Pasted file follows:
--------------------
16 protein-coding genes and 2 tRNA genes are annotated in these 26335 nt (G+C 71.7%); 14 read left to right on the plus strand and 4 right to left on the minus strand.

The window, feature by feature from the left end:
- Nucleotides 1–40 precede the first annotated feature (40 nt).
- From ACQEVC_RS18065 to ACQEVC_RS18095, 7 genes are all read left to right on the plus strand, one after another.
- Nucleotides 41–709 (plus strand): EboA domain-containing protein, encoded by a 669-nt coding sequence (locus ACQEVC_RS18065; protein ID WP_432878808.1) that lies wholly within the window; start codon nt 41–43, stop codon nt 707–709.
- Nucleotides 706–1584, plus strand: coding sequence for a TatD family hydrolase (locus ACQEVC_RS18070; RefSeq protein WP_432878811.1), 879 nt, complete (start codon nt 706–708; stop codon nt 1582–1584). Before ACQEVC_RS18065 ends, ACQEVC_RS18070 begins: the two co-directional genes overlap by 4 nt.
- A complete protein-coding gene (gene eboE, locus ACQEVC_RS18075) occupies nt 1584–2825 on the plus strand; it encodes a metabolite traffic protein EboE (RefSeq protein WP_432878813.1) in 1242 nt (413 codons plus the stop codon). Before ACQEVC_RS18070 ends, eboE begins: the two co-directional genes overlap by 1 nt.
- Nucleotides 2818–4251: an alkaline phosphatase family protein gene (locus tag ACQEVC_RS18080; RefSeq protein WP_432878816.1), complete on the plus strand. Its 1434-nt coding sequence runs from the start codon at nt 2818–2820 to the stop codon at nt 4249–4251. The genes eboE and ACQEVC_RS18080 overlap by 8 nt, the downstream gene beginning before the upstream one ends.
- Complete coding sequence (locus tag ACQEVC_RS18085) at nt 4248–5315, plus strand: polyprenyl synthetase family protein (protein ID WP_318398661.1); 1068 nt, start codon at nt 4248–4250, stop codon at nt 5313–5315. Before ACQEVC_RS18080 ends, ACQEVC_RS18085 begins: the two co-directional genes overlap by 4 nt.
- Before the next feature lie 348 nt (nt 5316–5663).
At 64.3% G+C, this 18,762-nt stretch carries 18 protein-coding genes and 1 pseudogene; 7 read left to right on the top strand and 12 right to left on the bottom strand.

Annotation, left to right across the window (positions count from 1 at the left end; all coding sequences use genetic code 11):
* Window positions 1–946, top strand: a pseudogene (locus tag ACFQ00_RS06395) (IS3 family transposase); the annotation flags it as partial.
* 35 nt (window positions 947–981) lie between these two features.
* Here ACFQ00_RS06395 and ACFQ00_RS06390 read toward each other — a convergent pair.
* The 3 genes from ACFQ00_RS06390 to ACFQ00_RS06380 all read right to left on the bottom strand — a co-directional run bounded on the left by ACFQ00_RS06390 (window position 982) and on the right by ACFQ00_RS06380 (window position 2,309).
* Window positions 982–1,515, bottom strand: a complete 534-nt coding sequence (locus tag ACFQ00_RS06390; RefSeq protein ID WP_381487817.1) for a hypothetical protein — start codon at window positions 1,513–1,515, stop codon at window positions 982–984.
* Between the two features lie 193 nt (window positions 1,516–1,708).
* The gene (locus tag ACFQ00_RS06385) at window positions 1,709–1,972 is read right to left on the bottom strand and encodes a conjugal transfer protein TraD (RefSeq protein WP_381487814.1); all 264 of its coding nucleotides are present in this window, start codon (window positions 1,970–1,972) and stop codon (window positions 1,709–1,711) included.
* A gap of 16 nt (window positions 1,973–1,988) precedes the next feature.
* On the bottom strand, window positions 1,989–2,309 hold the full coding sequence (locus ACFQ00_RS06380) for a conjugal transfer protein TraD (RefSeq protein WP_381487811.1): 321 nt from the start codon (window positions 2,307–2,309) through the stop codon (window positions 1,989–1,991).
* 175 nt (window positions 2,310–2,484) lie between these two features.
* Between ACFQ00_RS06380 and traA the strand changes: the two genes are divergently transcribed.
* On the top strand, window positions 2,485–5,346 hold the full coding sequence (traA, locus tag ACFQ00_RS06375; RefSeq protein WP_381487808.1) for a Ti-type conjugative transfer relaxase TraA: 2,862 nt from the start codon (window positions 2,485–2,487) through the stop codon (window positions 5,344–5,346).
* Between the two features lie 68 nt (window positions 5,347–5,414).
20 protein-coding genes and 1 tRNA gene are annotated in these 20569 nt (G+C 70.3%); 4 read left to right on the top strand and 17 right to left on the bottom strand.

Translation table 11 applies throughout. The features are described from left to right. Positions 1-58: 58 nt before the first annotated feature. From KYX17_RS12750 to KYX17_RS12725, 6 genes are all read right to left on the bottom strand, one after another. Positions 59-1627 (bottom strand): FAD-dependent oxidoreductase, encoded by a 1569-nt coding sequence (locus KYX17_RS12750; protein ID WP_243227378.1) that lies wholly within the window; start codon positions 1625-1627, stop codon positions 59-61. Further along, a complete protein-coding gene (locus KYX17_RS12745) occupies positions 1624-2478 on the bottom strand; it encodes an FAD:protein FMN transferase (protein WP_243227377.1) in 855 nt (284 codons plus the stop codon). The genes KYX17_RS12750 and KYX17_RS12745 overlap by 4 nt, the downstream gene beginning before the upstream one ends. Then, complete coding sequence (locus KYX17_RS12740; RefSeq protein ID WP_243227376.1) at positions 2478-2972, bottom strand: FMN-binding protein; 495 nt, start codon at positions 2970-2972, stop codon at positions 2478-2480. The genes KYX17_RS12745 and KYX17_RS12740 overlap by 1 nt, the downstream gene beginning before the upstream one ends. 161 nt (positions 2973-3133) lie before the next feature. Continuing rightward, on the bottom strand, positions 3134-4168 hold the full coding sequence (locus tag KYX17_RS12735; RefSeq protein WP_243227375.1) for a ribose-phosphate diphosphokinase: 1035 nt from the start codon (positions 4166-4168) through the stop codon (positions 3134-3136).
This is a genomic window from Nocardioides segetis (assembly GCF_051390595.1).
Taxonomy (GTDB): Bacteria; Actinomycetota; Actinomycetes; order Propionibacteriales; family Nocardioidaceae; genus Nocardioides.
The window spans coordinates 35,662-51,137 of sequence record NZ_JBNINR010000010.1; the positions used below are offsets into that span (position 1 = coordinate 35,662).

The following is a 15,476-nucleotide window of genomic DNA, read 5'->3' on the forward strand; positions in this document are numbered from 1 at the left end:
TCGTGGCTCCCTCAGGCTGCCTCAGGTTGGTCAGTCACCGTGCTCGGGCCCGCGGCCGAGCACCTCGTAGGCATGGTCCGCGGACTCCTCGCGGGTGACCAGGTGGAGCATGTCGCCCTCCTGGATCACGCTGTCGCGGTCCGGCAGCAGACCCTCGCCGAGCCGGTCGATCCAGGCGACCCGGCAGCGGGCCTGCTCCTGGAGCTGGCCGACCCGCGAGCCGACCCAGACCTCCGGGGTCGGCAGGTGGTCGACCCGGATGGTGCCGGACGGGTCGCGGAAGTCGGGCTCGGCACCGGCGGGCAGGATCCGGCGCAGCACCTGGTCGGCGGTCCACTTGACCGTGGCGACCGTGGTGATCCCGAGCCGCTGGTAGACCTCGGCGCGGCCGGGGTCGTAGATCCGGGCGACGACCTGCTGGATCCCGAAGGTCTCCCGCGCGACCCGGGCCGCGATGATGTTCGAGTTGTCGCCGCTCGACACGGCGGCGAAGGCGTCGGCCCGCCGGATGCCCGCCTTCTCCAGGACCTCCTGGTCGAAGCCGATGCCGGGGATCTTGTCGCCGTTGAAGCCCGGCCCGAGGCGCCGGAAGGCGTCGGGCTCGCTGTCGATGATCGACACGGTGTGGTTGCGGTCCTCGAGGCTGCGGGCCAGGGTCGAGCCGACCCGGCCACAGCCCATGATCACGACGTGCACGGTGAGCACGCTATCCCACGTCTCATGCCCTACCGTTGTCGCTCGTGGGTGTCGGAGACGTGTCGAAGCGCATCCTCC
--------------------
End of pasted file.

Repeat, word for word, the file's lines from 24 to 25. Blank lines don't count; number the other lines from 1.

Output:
* On the top strand, window positions 2,485–5,346 hold the full coding sequence (traA, locus tag ACFQ00_RS06375; RefSeq protein WP_381487808.1) for a Ti-type conjugative transfer relaxase TraA: 2,862 nt from the start codon (window positions 2,485–2,487) through the stop codon (window positions 5,344–5,346).
* Between the two features lie 68 nt (window positions 5,347–5,414).